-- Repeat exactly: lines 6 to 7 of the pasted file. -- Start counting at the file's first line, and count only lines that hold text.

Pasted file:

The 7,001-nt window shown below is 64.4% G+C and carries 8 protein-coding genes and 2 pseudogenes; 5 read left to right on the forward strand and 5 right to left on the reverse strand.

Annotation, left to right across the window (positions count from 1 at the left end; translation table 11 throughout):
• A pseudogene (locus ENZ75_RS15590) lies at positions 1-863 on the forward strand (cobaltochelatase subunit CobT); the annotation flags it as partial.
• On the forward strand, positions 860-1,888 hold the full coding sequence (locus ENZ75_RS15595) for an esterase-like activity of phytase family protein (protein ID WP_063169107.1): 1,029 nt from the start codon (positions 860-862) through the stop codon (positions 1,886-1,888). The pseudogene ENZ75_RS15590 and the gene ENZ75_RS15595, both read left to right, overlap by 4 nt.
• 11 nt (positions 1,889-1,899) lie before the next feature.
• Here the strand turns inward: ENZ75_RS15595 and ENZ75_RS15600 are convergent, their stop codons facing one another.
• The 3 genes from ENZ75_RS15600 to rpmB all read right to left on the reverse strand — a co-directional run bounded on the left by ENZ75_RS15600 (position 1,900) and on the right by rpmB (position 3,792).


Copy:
• Here the strand turns inward: ENZ75_RS15595 and ENZ75_RS15600 are convergent, their stop codons facing one another.
• The 3 genes from ENZ75_RS15600 to rpmB all read right to left on the reverse strand — a co-directional run bounded on the left by ENZ75_RS15600 (position 1,900) and on the right by rpmB (position 3,792).